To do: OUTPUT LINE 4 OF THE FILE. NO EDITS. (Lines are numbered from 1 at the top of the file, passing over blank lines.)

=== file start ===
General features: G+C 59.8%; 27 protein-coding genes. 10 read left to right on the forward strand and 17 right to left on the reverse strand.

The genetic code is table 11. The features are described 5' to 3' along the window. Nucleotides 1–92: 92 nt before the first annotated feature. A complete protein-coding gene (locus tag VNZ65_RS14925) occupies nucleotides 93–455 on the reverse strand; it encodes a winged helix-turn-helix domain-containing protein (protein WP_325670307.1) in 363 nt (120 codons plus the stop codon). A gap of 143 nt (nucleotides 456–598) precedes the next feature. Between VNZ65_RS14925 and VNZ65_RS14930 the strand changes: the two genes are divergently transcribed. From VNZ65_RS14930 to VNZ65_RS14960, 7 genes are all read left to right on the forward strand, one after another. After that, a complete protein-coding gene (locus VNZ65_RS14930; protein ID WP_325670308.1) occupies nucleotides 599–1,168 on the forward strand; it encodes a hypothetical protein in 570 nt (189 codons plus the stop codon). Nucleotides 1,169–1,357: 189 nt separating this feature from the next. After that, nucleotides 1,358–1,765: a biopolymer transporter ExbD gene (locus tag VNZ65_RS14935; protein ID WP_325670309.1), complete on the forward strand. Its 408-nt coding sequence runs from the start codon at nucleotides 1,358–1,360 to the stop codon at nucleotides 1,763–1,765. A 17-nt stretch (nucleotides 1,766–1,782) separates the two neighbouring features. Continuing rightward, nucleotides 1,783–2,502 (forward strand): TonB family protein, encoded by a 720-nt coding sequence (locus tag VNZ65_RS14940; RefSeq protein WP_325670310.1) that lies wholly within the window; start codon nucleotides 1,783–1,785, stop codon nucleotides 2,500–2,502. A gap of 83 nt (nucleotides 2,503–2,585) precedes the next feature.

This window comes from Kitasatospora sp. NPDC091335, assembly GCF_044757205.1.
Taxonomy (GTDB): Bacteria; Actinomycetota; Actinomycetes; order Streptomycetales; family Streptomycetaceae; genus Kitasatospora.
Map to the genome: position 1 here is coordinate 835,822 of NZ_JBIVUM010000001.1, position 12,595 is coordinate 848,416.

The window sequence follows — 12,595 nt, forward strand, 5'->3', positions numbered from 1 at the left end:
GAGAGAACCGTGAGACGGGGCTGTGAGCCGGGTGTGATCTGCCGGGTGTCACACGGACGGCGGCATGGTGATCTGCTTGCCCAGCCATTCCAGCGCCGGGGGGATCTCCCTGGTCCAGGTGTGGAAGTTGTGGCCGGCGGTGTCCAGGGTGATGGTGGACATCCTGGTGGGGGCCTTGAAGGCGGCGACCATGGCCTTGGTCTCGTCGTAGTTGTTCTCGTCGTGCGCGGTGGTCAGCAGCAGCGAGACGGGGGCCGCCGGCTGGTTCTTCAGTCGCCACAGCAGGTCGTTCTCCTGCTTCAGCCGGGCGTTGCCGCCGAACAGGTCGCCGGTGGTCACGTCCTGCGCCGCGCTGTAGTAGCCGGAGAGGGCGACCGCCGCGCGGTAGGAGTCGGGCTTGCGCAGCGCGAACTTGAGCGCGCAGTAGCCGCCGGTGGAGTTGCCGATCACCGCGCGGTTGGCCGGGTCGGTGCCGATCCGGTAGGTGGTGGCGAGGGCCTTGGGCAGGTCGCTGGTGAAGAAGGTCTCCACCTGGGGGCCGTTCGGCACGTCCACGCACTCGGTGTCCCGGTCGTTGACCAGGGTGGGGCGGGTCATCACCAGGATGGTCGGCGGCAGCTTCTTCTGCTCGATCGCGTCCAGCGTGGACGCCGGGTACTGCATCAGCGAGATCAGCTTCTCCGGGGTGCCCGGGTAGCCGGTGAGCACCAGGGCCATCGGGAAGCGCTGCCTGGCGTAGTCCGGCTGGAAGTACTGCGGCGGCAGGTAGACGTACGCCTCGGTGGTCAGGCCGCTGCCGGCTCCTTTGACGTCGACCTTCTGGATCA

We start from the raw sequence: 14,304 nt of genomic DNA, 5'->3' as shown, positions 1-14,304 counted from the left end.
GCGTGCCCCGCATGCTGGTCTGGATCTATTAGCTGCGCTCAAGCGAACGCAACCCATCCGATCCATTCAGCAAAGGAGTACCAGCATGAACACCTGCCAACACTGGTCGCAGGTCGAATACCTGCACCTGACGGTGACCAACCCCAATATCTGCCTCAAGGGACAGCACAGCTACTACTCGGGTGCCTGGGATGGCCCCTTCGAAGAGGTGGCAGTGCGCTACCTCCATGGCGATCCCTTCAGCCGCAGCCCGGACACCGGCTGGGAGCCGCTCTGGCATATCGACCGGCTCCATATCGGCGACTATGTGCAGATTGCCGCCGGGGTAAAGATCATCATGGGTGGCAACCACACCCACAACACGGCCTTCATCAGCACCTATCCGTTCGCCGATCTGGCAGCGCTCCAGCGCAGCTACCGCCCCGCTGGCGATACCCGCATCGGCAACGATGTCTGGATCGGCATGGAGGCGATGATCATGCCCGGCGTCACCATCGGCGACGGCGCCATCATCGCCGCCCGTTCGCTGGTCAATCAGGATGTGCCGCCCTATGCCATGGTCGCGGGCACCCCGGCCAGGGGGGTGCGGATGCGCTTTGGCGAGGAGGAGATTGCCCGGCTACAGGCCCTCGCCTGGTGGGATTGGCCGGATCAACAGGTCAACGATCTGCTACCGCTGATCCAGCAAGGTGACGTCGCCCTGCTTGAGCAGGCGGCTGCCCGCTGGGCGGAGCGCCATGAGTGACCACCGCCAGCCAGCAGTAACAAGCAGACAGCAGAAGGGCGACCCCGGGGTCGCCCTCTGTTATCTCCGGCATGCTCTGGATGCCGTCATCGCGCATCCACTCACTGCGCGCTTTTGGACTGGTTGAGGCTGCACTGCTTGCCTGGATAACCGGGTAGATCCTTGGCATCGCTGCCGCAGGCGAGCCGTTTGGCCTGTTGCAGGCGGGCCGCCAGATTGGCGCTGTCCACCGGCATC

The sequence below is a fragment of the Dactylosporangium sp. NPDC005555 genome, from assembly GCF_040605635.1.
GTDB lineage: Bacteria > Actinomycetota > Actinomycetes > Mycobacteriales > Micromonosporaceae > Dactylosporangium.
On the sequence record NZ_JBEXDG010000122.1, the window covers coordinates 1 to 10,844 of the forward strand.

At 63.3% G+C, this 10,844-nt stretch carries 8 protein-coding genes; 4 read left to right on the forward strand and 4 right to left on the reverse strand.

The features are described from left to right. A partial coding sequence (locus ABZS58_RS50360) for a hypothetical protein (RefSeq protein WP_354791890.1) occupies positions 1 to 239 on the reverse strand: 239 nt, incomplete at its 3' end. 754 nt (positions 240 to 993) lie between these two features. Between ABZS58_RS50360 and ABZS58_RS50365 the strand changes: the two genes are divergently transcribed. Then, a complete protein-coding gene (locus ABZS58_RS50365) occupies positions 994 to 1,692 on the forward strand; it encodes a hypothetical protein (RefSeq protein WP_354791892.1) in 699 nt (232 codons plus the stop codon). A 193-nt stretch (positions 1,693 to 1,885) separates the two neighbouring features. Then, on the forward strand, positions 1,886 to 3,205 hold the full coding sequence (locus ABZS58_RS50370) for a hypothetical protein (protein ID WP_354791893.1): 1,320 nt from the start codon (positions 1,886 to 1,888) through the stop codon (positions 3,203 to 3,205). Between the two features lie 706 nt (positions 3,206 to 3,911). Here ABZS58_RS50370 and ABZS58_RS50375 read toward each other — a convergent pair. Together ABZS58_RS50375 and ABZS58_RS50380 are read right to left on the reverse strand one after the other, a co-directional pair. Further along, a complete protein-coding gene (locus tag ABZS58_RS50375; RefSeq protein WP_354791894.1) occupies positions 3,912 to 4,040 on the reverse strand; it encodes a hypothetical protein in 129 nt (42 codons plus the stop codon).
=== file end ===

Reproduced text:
Taxonomy (GTDB): Bacteria; Actinomycetota; Actinomycetes; order Streptomycetales; family Streptomycetaceae; genus Kitasatospora.